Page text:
How to Clean Twig Wreaths
Decorative wreaths of twigs or vines add a beautiful natural touch to decor. Unlike their green, growing cousins, however, they can become dust-catchers, whether on a front door or inside the home.
Things You Will Need
- Vacuum cleaner
- Dish soap
- Spray wax or polish
Their hospitable look can even fool more than the human eye, suggesting a welcoming home to the occasional insect exploring the indoors. It's not difficult to keep twig wreaths fresh, appealing and dirt-free.
Include your twig wreath in your regular vacuuming routine. Every week, remove it from its hanger and vacuum off dust, back and front. Work gently; a brush attachment catches dust without damaging fragile twigs. The vacuuming usually cleans, rather than swallows, decorations on the wreath as well. A hand-held vacuum will also work for this task.
Wash the wreath in warm, soapy water, rinse thoroughly and air-dry on newspaper. In a dirt-prone area—an apartment door close to the building front door, a household outside door or a porch, plan to do this twice a year. Remove decorations first, if you have doubts about whether they can be washed, or test a small patch of decorative material before continuing. Rinse and let dry thoroughly before rehanging, to avoid smudges or water drip-trails on the wall. Wreaths not exposed to wind, rain or other sources of airborne dirt may need washing only once a year, if regularly vacuumed.
Spray a dry wreath with a light coat of spray furniture wax or polish before rehanging. Protect surfaces around your work area when spraying your wreath with wax or polish, so that it goes just where you want it. Turn and rotate wreath to cover all surfaces.This will protect its surfaces from rapid accumulations of dust or dirt, making it easier to keep clean.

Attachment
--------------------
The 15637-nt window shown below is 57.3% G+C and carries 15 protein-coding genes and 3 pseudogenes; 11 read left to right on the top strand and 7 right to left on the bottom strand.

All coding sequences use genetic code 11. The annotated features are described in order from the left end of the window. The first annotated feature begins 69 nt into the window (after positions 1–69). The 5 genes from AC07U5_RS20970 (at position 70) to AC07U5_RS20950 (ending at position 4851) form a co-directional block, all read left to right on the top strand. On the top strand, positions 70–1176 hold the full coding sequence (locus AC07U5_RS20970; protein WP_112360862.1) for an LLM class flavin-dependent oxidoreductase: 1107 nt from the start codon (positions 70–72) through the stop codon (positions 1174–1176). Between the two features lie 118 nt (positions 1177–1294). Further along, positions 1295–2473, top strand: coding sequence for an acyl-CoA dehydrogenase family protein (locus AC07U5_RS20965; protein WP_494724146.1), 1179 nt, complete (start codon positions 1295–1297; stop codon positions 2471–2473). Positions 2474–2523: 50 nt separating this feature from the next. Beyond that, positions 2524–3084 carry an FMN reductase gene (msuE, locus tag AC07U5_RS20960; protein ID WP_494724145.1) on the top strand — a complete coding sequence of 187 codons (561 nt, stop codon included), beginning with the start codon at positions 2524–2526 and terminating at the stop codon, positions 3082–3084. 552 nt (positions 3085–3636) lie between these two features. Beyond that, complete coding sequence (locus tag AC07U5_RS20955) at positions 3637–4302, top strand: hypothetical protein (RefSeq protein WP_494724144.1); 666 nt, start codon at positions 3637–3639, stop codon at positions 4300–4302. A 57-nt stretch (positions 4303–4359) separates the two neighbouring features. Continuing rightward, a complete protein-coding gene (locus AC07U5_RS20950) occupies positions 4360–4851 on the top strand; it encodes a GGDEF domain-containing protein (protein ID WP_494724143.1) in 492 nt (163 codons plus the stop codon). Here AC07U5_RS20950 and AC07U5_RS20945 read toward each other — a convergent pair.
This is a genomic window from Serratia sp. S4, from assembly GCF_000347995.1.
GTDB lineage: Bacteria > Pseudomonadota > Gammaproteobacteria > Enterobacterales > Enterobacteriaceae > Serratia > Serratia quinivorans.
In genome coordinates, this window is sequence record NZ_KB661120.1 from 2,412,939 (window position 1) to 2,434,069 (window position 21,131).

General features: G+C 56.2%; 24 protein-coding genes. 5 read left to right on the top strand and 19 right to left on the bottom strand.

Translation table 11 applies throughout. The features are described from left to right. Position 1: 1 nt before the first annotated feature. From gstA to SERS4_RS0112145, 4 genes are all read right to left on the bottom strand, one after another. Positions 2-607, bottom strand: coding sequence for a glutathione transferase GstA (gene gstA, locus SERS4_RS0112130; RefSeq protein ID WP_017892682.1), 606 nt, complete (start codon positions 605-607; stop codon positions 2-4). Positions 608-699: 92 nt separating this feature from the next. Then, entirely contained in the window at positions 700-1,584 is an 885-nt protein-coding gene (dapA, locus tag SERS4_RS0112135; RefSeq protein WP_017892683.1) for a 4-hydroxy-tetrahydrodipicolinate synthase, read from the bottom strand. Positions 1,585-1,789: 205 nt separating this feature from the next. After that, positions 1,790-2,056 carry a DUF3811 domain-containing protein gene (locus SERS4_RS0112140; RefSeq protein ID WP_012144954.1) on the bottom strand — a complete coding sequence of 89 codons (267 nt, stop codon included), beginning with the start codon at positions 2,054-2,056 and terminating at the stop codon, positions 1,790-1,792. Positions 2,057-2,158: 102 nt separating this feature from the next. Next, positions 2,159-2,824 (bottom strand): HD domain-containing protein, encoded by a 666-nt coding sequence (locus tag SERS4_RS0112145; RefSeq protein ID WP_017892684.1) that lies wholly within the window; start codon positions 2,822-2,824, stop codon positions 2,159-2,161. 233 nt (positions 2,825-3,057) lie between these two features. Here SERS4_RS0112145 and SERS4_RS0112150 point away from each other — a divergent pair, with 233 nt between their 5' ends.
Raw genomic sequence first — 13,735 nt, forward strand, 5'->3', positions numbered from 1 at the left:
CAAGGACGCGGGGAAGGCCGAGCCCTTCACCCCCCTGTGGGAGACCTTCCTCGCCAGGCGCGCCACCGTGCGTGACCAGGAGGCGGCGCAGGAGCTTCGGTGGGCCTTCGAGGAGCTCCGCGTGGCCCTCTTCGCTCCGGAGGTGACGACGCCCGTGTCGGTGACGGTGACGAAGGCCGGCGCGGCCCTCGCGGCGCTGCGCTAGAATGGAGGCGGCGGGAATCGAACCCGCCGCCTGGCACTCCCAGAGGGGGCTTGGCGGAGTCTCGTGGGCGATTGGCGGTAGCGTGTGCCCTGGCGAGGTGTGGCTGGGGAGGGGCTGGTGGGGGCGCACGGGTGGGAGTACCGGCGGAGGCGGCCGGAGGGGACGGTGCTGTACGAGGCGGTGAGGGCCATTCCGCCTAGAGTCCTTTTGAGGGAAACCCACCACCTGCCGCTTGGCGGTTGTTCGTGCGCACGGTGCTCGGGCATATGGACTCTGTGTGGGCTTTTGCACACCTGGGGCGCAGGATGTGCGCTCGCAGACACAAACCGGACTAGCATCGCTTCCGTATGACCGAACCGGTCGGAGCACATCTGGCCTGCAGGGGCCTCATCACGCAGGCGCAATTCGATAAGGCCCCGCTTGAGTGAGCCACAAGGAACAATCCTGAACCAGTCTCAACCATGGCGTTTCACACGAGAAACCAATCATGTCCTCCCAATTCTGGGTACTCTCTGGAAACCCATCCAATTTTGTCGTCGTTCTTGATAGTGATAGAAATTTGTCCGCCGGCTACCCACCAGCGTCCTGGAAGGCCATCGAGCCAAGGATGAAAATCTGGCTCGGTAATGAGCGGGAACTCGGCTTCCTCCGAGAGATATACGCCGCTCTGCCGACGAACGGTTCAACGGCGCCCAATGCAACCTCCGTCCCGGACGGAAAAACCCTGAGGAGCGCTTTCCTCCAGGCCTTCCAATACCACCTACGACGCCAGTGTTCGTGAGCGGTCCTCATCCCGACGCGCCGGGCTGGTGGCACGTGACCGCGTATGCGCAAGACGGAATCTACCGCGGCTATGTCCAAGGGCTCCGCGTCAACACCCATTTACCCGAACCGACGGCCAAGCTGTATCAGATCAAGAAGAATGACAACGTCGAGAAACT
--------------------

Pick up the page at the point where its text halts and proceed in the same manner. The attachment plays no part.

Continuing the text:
By the time your wreath needs bathing, it may also be time to change any attached decorative trimmings. Ribbon and natural dried flowers tend to be the first elements to look weary. Your wreath will most likely last a long time. Use bath-time to refresh or renew other decorative trimmings.
- By the time your wreath needs bathing, it may also be time to change any attached decorative trimmings. Ribbon and natural dried flowers tend to be the first elements to look weary. Your wreath will most likely last a long time. Use bath-time to refresh or renew other decorative trimmings.
Janet Beal has written for various websites, covering a variety of topics, including gardening, home, child development and cultural issues. Her work has appeared on early childhood education and consumer education websites. She has a Bachelor of Arts in English from Harvard University and a Master of Science in early childhood education from the College of New Rochelle.